us to stand in the hot sun. We repeated this action each afternoon from 3 to 5
PM as base personnel left to return to Las Vegas (another 46 miles). For the most
part, the drivers chose to keep stony faces attempting to ignore us; but
occasionally a driver might wave, or even give us the thumbs up. From time to
time, big rigs roaring past us on the highway blared their horns in doppler
effect support. We activists, depending on our own cars, added to the carbon
release caused by heavy base personnel traffic.
Following our routine morning action, we staged a direct
action planned first by those willing to risk arrest (four of us originally,
with one last-minute addition). The five principle actors held a 20 by 4 foot
banner, lined up and marched slowly and ceremonially into the base gate, making
for the white line (the line where crossing is forbidden to non-base
personnel); a speaker held the bullhorn and read the words of our proclamation
to the base personnel:
As global citizens we are
part of the International Peace Patrol. Creech AFB, through its participation in the U.S. drone assassination program,
is in direct violation of the United
Nations Declaration of Human Rights, articles 3, 7 and 10. As an active member of the U.S. Air Force, your duties
indirectly support the illegal
activities taking place on this base. Therefore you are complicit in the crimes against humanity being committed
global citizens, we order you to disperse immediately and to stop helping the illegal drone program to
continue. If you fail to comply with the order
to disperse, you will be trespassing against the human rights of the people of Afghanistan, Iraq, Syria, Yemen,
Pakistan, Libya and Somalia who are
victimized by U.S. drones. Therefore I order you to disperse.
repeated readings of the above statement while counting down, the final statement was added): Since you have all failed
to disperse, we are compelled to make a
citizen’s arrest of the commander in charge of Creech
AFB. At the top of the chain of command, Colonel Case Cunningham has the highest responsibility to ensure that
all international laws are being upheld.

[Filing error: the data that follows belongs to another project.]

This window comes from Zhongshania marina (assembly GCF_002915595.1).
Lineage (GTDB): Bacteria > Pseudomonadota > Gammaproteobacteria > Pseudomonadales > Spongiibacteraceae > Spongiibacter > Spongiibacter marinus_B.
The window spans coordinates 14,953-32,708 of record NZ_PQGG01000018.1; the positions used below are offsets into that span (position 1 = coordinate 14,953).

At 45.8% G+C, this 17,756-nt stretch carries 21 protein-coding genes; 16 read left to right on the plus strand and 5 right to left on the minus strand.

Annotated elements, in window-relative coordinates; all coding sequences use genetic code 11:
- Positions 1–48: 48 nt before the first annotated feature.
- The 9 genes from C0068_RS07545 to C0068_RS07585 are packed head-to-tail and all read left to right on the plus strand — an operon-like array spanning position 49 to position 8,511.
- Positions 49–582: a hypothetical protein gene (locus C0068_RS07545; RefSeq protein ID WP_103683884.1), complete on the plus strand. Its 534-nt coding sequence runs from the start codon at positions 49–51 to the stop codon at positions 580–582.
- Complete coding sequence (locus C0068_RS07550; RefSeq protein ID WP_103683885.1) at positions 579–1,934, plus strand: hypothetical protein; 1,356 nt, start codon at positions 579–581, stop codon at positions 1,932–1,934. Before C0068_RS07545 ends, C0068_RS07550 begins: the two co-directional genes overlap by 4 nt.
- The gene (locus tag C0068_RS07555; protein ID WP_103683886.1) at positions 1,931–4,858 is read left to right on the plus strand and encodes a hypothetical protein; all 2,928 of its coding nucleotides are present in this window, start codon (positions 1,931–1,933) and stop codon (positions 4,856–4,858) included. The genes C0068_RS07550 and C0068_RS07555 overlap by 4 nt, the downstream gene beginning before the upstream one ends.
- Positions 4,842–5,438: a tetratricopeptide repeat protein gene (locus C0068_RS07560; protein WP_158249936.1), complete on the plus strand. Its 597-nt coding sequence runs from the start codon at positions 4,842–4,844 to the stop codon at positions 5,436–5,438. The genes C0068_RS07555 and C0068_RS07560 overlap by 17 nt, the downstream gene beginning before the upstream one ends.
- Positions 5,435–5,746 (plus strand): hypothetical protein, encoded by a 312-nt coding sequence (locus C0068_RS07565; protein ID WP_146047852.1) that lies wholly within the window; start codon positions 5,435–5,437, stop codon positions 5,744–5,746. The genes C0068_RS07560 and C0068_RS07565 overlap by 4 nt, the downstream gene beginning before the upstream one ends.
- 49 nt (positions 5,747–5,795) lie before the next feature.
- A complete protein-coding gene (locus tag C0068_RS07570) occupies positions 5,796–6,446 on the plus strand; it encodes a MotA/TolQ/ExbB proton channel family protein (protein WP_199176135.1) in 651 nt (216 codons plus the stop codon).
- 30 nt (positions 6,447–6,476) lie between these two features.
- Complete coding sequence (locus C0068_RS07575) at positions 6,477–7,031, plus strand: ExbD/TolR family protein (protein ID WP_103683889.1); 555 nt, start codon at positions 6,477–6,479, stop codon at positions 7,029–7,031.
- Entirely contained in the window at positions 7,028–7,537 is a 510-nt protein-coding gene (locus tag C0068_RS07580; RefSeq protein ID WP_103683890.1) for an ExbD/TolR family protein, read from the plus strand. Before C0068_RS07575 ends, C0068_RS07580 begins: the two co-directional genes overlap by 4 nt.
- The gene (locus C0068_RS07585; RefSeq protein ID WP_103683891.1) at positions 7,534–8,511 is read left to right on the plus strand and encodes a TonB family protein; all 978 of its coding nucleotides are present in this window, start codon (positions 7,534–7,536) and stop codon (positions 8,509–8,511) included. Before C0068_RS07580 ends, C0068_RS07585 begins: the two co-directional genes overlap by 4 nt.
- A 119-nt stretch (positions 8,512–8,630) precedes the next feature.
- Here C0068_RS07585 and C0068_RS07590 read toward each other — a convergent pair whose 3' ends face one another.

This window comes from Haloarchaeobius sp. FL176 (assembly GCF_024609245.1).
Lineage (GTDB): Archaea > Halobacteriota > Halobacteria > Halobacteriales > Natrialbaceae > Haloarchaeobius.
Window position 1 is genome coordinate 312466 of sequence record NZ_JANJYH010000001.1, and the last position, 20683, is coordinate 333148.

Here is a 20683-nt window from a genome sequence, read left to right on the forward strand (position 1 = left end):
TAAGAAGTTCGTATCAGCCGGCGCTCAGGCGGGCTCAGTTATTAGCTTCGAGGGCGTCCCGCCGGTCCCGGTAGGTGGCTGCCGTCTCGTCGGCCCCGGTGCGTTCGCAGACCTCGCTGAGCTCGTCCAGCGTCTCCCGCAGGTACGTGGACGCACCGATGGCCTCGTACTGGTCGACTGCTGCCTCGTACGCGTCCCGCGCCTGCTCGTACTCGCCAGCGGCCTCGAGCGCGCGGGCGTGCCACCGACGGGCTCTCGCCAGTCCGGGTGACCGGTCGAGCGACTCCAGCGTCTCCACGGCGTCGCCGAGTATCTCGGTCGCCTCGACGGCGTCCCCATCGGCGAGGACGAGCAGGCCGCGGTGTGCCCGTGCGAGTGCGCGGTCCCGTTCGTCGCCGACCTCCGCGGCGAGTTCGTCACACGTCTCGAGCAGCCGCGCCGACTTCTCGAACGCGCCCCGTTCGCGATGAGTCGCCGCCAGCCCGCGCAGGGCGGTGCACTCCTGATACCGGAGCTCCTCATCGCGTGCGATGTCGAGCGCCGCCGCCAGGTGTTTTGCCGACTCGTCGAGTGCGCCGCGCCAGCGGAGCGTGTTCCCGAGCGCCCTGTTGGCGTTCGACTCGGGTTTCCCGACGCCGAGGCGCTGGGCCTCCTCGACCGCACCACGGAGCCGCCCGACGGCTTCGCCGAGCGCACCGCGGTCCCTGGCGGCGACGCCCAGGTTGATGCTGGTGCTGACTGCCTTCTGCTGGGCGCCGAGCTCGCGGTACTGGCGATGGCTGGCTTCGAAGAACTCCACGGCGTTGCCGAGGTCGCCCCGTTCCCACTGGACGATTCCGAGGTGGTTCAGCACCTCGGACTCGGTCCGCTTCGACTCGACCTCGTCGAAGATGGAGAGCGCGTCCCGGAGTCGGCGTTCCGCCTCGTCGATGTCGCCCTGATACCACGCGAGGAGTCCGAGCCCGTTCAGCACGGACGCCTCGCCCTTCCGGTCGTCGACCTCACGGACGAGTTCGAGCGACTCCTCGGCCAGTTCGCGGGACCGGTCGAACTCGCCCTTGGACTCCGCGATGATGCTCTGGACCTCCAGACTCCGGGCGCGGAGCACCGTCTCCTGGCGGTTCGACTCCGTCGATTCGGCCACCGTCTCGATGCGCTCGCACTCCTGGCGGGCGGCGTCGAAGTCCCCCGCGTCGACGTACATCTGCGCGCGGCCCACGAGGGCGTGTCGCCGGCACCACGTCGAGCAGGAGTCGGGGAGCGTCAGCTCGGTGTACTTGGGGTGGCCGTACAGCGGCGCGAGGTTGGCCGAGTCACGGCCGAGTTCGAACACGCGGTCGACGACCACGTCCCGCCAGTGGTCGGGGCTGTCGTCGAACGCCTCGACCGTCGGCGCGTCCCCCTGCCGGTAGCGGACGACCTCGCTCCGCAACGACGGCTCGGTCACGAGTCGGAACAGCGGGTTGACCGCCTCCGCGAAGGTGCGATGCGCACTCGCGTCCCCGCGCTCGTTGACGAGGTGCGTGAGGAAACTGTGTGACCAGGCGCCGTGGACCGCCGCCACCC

We call on all personnel at Creech AFB to either stand down, or to assist us, in making this arrest to protect
the global community.
the first reading of this text, one of us reported how as a veteran of the Korean
war, witness to corrupt military behavior, he attempted to report to his superiors
and to his congressman. Base personnel listened to this reportage with noticeable interest. A recent drone massacre of 15 Afghani men who
slept peacefully in their beds alluded to the 15 faceless men cutouts we had
placed at the barriers in commemoration of their now-forgotten names.
A supporting cast of those of us behind the exclusion
barrier carried the cut-outs, lining some of them up along the barrier. We
witnessed our colleagues being placed under arrest, one of them visibly roughed
up to cries of “The Whole World Is Watching.”
Skillful melding of three elements: a text which coopted the
official language of police and military personnel; the supporting “chorus” of
the 15 faceless cardboard cutouts; and especially by the ceremonial aspect of
the slow procession by the five willing to risk arrest, carrying the formal
banner, as they processed toward the trespass line made for a spectacularly
Our colleagues in Las Vegas at Veterans for Peace and the
Nevada Desert Experience went to great trouble to register us, allowing us to
participate in the Veterans’ Day Parade. The parade fee was waved, contrary to
As the last group to be registered, we had to wait in the
hot sun for nearly two hours as the military display formed up past us and entered
the parade route. At last it came our turn. We proceeded onto the parade route
with our peace banners held aloft. In short order we were forcibly cut off from
the rest of the parade and two of us were detained. The pretext
given was “No political messages allowed in
the parade.” Yet wasn’t all that military display “political messaging?” Wasn’t
it yet another commercial for endless war, and endless war profiteering?
Undeterred, we continued walking, some of us forced to the sidewalk, some of us
fielding such objections to our presence as: “They
served,” implying that we had not served.
And yet there were five
veterans amongst us, two of them young vets from recent wars, one had served in
Korea, the same one who proceeded undaunted, only to be handcuffed by irate
police. Another participant was tackled from behind. Unable to see that he carried
a cop on his back, his impulse at first was to resist. Comrades loudly
cautioned him not to offer resistance. Our videographer was also temporarily
handcuffed. Both men were released without charges.
Despite these setbacks, overall our action was
successful. People watching on the
sidelines got a full picture of our First Amendment Rights being trampled; they
saw the unfairness of excluding vets whose deeply informed inclinations against
the horrors of war must also be honored. And many bystanders engaged in
meaningful conversations as we proceeded.
As of this writing, the feasibility of a lawsuit against the
Las Vegas municipal police for improper and unsanctioned behavior is being
1. Resist. The time to sit on the sidelines waiting for “Joe
to do it” is past. We are all Joe now.
2. Join up with organizations protecting the environment,
protecting the homeless, advocating for low income housing, advocating for the
safety of people of color and LGBT in the streets of our nation, advocating for
election protection so that yet another election can’t be stolen, advocating
for demilitarization of our society at home and abroad, advocating for an end
to the prison/corporate complex.
3.. Educate yourself and your children about what fascism
4. If you can’t stand with the Native Americans at Standing
Rock, here is a secure and fully vetted donation site where you can donate.
Funds are much more urgently needed than supplies.
Everett J. Iron Eye
P.O. Box 298
Cannonball, SD 58528
5. Thank you!